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Lyr Add: General Wolfe

rich r 22 May 98 - 10:09 PM
Bruce O. 23 May 98 - 02:57 PM
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Subject: Lyr Add: GENERAL WOLFE
From: rich r
Date: 22 May 98 - 10:09 PM

Here is a less well known song about James Wolfe and the Battle of Quebec.

GENERAL WOLFE

Oh, General Wolfe to his men did say,
"Come, come, my boys, come follow me
To yon blue mountain that stands so high
You lads of honor, you lads of honor
You lads of honor, come follow me"

Don't you see the French on yon moutains high
While we poor fellows in the valleys lie?
You'll see them falling from our guns
Like motes a-flying, like motes a-flying
A-falling from our great British guns.

The very first volley the French fired at us
They wounded our general on his left breast
Yonder he sat for he could not stand
"Fight on so bravely, fight on so bravely
For while there's life I shall give command."

"When to old England you do return,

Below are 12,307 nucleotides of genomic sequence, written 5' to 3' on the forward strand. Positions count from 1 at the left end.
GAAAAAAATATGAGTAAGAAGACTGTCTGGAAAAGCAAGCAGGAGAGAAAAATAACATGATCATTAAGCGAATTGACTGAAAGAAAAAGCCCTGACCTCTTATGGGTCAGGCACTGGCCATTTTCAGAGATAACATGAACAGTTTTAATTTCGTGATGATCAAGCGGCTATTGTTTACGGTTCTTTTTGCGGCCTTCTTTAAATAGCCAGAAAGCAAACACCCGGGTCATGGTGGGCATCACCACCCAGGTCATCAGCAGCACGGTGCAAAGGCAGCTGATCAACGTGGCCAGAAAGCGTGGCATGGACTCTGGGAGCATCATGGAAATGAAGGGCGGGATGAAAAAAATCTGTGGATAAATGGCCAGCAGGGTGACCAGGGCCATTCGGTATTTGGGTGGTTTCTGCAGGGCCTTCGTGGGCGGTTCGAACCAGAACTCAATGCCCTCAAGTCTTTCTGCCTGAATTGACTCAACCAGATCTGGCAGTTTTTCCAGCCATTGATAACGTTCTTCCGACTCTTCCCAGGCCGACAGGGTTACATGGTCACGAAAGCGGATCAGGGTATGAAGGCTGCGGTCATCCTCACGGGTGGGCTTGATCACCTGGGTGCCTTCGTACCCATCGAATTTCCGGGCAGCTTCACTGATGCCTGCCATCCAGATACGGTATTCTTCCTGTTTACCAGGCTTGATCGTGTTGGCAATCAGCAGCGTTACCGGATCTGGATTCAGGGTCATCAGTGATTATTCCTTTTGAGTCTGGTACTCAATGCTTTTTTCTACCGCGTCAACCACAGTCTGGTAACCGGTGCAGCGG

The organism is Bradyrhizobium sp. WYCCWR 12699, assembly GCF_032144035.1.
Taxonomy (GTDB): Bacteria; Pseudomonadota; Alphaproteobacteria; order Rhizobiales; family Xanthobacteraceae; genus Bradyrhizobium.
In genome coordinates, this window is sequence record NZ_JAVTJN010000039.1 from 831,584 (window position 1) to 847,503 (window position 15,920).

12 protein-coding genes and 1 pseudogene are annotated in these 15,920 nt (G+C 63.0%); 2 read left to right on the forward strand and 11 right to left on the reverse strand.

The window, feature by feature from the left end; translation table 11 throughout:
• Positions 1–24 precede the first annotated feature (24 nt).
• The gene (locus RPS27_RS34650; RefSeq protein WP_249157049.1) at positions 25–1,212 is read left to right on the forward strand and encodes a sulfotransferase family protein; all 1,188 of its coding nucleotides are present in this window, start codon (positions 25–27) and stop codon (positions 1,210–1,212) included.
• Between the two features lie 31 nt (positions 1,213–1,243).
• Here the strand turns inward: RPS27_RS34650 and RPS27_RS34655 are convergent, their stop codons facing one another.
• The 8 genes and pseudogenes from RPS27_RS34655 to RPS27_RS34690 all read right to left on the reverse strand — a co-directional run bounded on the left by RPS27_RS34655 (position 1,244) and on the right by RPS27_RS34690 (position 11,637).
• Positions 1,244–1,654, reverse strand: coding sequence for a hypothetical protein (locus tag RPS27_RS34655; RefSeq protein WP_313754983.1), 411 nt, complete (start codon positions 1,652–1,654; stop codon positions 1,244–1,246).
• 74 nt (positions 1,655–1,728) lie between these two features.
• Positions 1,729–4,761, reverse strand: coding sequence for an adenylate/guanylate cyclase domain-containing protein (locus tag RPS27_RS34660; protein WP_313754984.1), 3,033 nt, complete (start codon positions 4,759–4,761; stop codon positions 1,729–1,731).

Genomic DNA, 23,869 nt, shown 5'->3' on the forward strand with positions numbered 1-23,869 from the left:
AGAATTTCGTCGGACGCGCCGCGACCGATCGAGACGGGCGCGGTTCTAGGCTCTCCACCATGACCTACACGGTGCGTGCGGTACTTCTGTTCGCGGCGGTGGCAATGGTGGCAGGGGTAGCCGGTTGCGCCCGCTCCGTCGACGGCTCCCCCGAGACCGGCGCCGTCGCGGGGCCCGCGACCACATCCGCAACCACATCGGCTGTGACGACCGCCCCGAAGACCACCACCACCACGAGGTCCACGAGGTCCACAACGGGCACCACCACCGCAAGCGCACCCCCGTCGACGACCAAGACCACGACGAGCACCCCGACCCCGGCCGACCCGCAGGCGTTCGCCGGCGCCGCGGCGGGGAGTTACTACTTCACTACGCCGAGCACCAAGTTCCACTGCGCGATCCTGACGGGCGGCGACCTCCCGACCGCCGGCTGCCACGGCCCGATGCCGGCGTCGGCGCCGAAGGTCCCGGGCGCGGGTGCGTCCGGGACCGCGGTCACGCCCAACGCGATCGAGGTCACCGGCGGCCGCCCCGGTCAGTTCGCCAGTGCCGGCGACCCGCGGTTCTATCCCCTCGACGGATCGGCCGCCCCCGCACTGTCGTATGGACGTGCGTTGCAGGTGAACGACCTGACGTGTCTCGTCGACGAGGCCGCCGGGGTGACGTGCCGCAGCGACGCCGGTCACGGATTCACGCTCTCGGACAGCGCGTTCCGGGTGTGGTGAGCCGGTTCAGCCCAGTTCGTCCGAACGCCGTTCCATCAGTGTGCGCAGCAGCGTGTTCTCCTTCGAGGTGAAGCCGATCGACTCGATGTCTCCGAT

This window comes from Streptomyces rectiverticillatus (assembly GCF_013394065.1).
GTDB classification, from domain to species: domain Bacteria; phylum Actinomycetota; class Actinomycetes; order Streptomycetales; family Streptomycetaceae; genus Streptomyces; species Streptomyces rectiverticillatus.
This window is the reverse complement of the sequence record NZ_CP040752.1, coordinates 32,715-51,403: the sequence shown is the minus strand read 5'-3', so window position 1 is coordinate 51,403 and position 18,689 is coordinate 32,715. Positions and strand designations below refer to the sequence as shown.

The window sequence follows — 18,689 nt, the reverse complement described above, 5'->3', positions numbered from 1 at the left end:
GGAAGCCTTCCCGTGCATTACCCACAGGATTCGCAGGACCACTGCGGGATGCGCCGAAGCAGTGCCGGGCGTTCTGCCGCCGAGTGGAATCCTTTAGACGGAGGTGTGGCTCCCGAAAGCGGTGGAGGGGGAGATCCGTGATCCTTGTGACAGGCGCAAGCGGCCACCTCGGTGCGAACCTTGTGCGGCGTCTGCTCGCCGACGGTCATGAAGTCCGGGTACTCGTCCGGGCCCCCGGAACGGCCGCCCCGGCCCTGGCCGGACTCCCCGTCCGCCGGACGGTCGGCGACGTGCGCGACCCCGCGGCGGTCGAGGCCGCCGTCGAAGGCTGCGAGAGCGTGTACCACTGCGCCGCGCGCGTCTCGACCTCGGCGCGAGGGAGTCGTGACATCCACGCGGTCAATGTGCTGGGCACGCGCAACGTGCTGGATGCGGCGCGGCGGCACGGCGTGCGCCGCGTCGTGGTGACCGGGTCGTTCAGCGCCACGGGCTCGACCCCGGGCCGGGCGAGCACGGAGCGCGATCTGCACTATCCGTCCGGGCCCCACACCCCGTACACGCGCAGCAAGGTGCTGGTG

You tell my friends that I'm dead and gone,
And tell my tender mother dear
To weep not for me, to weep not for me,
For I died a death that I wished to share.

"'Twas sixteen years when I first begun
All for the honor of George the King.
You commanders all, do as I've done before,
Be a soldier's friend, my boys, be a soldier's friend my boys
And then you'll fight for ever more."

source "Singin Our History" by Edith Fowke and Alan Mills (1984 Doubleday Canada)

rich r


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Subject: RE: Lyric Add: General Wolfe
From: Bruce O.
Date: 23 May 98 - 02:57 PM

The second on Wolfe in DT starts with two verses from a late 17th century broadside ballad "The Unconstant Maiden", ZN872, in my broadside ballad index.

Two others on Wolfe are on a broadside, c 1759-60, reproduced in facsimile in 'Music in Colonial Massachusettts', I, p. 238, 1980. The second of these, commencing "In a sad mould'ring cave", was by Thomas Paine. It was widely reprinted later with a variety of tunes. The other commences "Cheer up your hearts young men let nothing fright you".


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